Tragically, I still have a face for radio. But I happen to think the camera loves Jill nearly as much as I do. Perhaps some producer from the Travel Channel or National Geographic will stumble across this video and make her the host of a web series, and our dreams of office-less globetrotting will come true.

More likely, though, we’ll just get a comment from my mom telling me to shave.



The last time I walked the dusty streets of Tombstone, Ariz., I was with my Grandpa Ernie. I was maybe 12 years old. I remember going to a “saloon,” where my sister and I saddled up to the bar and drank sarsaparillas while grandpa sipped a beer.

Grandpa Ernie and Grandma Ruth with my uncle Gary and my father Karl.

For me, there was nothing really exotic about Tombstone. I’d grown up around cowboys, horses and stories of the Southwest. It’s rumored that Pancho Villa stole my family’s fortune. On display at grandpa’s house were old Indian tomahawks, and pistols and spurs that grandpa said belonged to outlaws of the past. Tombstone felt like a diorama built to impress someone else.

Grandpa Ernie

Still, for the sake of nostalgia, I wanted to stop in Tombstone as Scott and I drove through southern Arizona. It hasn’t changed much, and it holds even less appeal for me now than it did back then. I don’t play dress-up, and I don’t care to drink sarsaparilla with city slickers in new cowboy hats and boots. We spent a total of 2 hours there. We strolled along the main drag, toured the historic courthouse. Feeling as though I needed to photograph something, I shot boots — beautiful boots worn by cowboy actors performing simulated shootouts on the hour, every hour.

There’s something so expressive about a man’s cowboy boots. When your wardrobe consists of blue jeans, leather and dirt, boots are the one of the few things that lend themselves to some flash. I remember my father’s cowboy boots, which were typically covered in cow shit — “the smell of money,” my mom use to say. When he arrived home from work, my sister and I would rush to the door to greet him. We’d fight over which one got the to help him pull off his boots. They were worn and dirty, and getting them off required a lot of yanking and twisting. They seemed molded to his short, square feet — feet I inherited and futilely try to squeeze into stilettos.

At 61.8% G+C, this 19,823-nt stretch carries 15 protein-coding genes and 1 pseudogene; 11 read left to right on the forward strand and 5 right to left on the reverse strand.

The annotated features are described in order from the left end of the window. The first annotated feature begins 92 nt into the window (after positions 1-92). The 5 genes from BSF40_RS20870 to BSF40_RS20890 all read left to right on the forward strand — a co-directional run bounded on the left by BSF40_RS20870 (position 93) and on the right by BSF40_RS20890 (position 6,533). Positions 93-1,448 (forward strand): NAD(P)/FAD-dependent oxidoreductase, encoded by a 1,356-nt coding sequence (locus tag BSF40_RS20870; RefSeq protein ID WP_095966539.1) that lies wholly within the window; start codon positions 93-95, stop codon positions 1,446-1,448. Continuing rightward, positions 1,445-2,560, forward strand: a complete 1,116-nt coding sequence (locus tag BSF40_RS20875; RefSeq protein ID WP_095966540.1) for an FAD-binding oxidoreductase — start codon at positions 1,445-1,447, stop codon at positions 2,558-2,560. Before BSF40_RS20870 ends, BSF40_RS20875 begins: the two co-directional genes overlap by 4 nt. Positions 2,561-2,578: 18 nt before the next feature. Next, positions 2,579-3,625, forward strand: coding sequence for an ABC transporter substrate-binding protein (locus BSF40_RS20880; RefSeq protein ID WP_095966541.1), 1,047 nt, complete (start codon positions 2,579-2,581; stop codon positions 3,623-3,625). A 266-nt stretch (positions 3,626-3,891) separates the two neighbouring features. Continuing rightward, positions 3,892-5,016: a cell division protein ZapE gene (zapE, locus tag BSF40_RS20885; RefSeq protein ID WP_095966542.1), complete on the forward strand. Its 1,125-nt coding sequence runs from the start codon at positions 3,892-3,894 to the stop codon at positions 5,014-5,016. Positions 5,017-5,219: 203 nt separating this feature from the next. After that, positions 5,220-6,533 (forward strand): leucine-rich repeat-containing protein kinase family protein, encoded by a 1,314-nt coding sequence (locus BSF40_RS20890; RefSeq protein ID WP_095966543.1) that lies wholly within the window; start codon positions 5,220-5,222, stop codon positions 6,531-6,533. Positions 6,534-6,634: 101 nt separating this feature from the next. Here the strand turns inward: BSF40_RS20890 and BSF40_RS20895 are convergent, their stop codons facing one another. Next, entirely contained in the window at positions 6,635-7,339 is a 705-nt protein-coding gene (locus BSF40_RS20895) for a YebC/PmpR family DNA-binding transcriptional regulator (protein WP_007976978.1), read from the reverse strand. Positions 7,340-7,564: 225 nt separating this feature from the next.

A few months ago, I received a pair of boots that once belonged to my grandfather. He’s the real deal, a big ol’ cowboy. In the last few years, he’s become ill. He’s traded boots for Velcro sneakers. I keep his old boots on top of my dresser, unsure of where to put them. They are worthy of a stage or a shrine. Beautiful, cracked leather. Soles worn uneven by grandpa’s crooked gait. They represent his personality and decades of back-breaking work.

While Grandpa Ernie’s cowboy days are over, being a cowboy never ends. He still talks about cows, horses and women. He’s still a wheeler and a dealer and a teller of tales, only now he wheels and deals and tells tales in a home for seniors with dementia. I can’t wait to see him and listen to all his cowboy talk. I don’t care what’s real and what’s not — for me, exaggerated cowboy stories are nothing new.


Tom Ziegler has been tending bar at the Tap Room inside Hotel Congress for 51 years. But hardly anybody knows his name — at least not his Christian one.

Nobody calls Ziegler “Tom.” Not the regulars who visit during his daytime shift. Not the guys who deliver the beer and liquor. Not the hotel’s managers, desk clerks or maintenance men. Not even the owner.

To them, and everyone else, Tom Ziegler is, and has always been, simply “Tiger.”

You don’t have to spend much time around Tiger to deduce that cheerful irony drips from his nickname like beer down the sides of an overfilled pint glass. He’s not at all ferocious or cunning; on the contrary, he is gentle and exquisitely mannerly, much more apt to peer over his spectacles than bear his teeth.

Tiger is of slight, wispy build, with excellent posture and a full head of silvery hair that he parts on the left. He smokes frequently and elegantly, and he is fond of wearing crew-neck sweaters over Oxford shirts — a little bit Truman Capote, a little bit Mister Rogers.

Tiger is 76 years old, and he first stepped behind the business end of the Tap Room bar in 1959. My only concept of 1959 comes from history books and Happy Days. But to give you some context, here are some of the events Tiger might remember from his first year on the job:

  • Two stars were added to the American flag to commemorate Alaska and Hawaii gaining statehood.
  • A band of guerilla revolutionaries led by Fidel Castro and Che Guevara overthrew the Cuban government.
  • A chartered plane carrying Buddy Holly, Ritchie Valens and the Big Bopper crashed in Iowa.
  • Berry Gordy started Motown Records in Detroit.
  • The very first Daytona 500 was won by Lee Petty. (That’s Richard Petty’s dad.)
  • And a new toy called the Barbie doll hit department-store shelves.

I’ve never lasted at any one job more than four years. I cannot imagine doing the same job — and relishing it — for more than half a century.

Remember Jesse Helms? It seemed like he catatonically sat in the Senate since the dawn of time. Well, Tiger’s tenure at the Tap Room is longer by 21 years. Does it feel like Dick Clark’s been ushering in New Year’s nearly as long as Father Time? Child’s play — Tiger’s got 13 years on him. Tiger’s even been making margaritas and pouring beer longer than Mick Jagger’s been caterwauling as The Rolling Stones’ frontman.

I know very few septuagenarians who hold down regular jobs; I know even fewer who work as bartenders; I know fewer still who report to work sucking on a cigarette and looking like their mother has dressed them for the first day of elementary school.

But I do know one: His name is Tiger, and, like the hotel where he prowls, he is an Arizona treasure.